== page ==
Frozen road law expands to cover northern half of Wisconsin
Effective January 9, 2021, at 12:01 a.m., Wisconsin’s frozen road declaration will expand to include regions designated by the Wisconsin Department of Transportation (WisDOT) as Zone 2 (View map: https://wisdot.maps.arcgis.com/apps/MapSeries/index.html?appid=2e56b5b256124198b0be2c4815c42a18.) It means that effective Saturday, the frozen road law will apply to roughly the northern half of Wisconsin. The frozen road determination for the southern portion of the state will be made once conditions warrant.
The frozen road law allows heavier loads for trucks carrying logs cut crosswise (not including woodchips), and salt and sand for winter maintenance while cold weather allows.
The declaration is issued once the ground under highway pavement is frozen to a depth of at least 18 inches, allowing the maximum gross weight for trucks hauling logs or salt and sand for maintaining roads in winter to go up to 98,000 pounds on vehicles with a minimum of five axles (from the normal 80,000 pounds). Special permits for hauling the increased weights are not required in the declared zones, but vehicles must be legally licensed at 80,000 pounds to handle the increased weights. The higher weight limits do not apply to county or local roads unless authorized by the local agency having maintenance authority. Also, higher weights may not be transported on any highways or bridges specifically posted for lower weight limits.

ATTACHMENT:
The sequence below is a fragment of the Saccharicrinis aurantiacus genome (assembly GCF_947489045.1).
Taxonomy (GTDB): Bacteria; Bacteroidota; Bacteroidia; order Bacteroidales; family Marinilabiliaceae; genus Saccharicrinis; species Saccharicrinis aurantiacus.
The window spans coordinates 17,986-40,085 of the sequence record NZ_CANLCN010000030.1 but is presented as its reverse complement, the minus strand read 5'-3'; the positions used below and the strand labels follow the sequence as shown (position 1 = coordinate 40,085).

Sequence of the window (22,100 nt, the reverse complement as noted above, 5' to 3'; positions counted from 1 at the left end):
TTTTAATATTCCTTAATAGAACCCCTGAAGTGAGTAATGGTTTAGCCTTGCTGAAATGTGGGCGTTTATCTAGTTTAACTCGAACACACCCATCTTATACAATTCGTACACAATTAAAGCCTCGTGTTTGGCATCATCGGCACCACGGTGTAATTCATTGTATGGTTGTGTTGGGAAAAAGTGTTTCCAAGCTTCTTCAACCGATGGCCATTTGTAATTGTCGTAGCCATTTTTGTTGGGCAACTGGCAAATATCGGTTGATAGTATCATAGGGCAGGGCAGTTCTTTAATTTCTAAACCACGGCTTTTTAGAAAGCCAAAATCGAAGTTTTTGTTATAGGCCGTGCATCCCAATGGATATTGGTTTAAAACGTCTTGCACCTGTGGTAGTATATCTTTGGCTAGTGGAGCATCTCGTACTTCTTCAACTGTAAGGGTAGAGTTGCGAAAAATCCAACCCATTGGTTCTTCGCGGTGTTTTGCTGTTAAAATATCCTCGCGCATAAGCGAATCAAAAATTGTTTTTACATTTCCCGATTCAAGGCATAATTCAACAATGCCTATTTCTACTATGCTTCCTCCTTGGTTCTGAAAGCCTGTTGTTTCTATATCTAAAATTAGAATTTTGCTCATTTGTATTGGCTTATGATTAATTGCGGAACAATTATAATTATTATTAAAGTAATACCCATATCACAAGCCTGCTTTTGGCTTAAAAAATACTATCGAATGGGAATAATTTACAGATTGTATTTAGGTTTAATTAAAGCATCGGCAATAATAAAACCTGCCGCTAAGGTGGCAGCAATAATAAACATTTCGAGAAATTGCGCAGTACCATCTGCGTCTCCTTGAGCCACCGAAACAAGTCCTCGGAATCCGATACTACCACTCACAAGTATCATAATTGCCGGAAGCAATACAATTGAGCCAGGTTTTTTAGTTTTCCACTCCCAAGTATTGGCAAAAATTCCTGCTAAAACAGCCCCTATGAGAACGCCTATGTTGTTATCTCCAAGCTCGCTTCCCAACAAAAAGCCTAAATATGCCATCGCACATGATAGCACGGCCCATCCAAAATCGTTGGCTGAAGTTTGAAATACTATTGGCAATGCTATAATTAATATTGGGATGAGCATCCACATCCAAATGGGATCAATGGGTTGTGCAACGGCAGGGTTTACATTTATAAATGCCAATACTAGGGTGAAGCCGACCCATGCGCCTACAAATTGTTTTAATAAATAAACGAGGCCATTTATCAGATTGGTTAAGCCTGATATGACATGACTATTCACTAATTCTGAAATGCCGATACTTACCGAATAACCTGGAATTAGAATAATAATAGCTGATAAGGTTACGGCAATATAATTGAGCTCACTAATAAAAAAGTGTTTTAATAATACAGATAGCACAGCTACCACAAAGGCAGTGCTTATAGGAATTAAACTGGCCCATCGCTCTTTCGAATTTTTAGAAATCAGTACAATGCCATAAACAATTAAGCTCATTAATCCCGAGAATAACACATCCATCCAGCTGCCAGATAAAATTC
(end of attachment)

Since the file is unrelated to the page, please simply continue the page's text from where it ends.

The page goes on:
The “Motor carrier/trucker” section of the WisDOT website contains comprehensive information impacting commercial motor vehicle operators including weight restriction programs and frozen road declaration. Customers can also check a recorded message on the Frozen Road Hotline at (608) 266-8417. Haulers with specific questions can contact WisDOT’s Oversize/Overweight Permits Unit at (608) 266-7320.
Mentioned in This Press Release
Recent Press Releases by Wisconsin Department of Transportation
Wisconsin State Patrol encourages people to help raise awareness
WisDOT podcast features three Midwest transportation chiefs